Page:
Regarding the Retiree Benefit Plan & CEP

Dear CULE Member,

In the course of the Communication Energy and Paperworker’s (CEP) raid on our members in Ontario your Executive has received many queries and concerns.

What would be the impact on the Retirees Benefit Plan in the event CEP displace CULE as the bargaining agent for Regional Office staff in Ontario?

In these circumstances CEP would inherit our collective agreement as it applies to these folk. This includes MOA #21 which outlines the plan. At the next round of bargaining CEP could try to modify the plan by adding additional payments to by the Employer to the individual retiree’s health spending accounts. Currently that is $1800 a year for every year from the date of retirement to age 65 for any member in receipt of a pension. They could also try to add increased contributions by both the Employer and the unit as a whole to the pooled funds. Other options would be to trade this benefit for something else or reduce it considerably in exchange for something else.

Whatever, CEP would do at the table is anyone’s guess at this point. However, one thing is clear. The amount of money which has already accumulated in the pooled account (and it presently is in excess of $400,000) would no longer be available to the staff in the Ontario Regional Offices. This means that even if CEP were to keep the same language and set up their own trust account for the pooled monies, it would take many, many years for the pooled funds to approach the levels presently enjoyed by CULE members. Essentially, CEP would have to start from the beginning.


How do the individual health spending accounts work? The MOA does provide a reasonably clear explanation but perhaps a real life example would cast a bit more light on the machinations of the plan.

Regional Representative X retires after 30 years service with the PSAC. For each year that she retires before she reaches 65 the PSAC will provide her with $1800. This will go into an individual health spending account for X and her partner. This money can be used in a number of ways, either to spend directly on medical, dental or vision care services or to pay premiums for another plan or for a plan very similar to that which X enjoyed while employed with PSAC. There are a number of different combinations of plans which can be tailored to the needs of X and her partner. At the end of the day the $1800 may be all used up. If premiums exceed the $1800 X may have to pay an additional amount as top up. If all the $1800 is not used in any given year, the unused monies left in the individual health spending account is deposited in the pooled fund. In Regional Representative X’s case her partner required a special medical device, the cost of which greatly exceeded the $1800 available each year. When CULE became aware of this situation it advised Coughlin, the plan administrator, to allow this particular claim. This was paid out of the pooled funds, not the individual health spending account for Representative X. In this way, the pooled funds were used to supplement the normal benefits provided in the individual accounts.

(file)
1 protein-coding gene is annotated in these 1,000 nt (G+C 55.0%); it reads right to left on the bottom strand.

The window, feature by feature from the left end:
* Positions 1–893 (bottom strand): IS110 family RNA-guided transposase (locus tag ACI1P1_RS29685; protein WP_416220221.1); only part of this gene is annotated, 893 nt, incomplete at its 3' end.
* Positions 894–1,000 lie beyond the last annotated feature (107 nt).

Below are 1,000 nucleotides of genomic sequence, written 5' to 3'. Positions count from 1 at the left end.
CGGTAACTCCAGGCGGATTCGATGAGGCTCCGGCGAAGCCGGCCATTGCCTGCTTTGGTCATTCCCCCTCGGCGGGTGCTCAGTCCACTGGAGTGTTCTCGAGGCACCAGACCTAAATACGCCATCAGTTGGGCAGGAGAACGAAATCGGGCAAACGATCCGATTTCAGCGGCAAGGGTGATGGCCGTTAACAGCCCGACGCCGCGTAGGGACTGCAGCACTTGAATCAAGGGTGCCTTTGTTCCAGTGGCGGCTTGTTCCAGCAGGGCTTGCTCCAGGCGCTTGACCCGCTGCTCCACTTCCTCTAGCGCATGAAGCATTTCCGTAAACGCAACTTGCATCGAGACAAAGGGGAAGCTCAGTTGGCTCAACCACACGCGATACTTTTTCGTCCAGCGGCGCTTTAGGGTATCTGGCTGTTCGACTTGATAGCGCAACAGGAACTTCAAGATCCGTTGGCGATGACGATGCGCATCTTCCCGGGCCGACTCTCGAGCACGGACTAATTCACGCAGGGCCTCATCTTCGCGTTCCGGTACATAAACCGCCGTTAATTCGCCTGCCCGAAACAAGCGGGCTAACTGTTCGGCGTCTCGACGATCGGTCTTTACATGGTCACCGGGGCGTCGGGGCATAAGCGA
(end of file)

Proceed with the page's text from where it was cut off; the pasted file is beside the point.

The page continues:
Were CULE to be displaced By CEP in Ontario, someone in Representative X’s situation would not have access to those pooled funds because they belong exclusively to CULE members, not to CULE members who have gone over to CEP. They would be forced to find the money elsewhere or pay for the medical device out of their own pocket, themselves.

What is critical to understand here is that how the pooled money is used is determined largely by CULE, itself. The Employer has no say. Accordingly, CULE could use some of the pooled money to extend benefits beyond 65, or it could use some of it to negotiate with the Employer a joint plan to cover CULE members who live in provinces where health benefits are not available. The only limitations are financial – the pool needs to be fairly large to ensure that the pooled fund is not put at risk.

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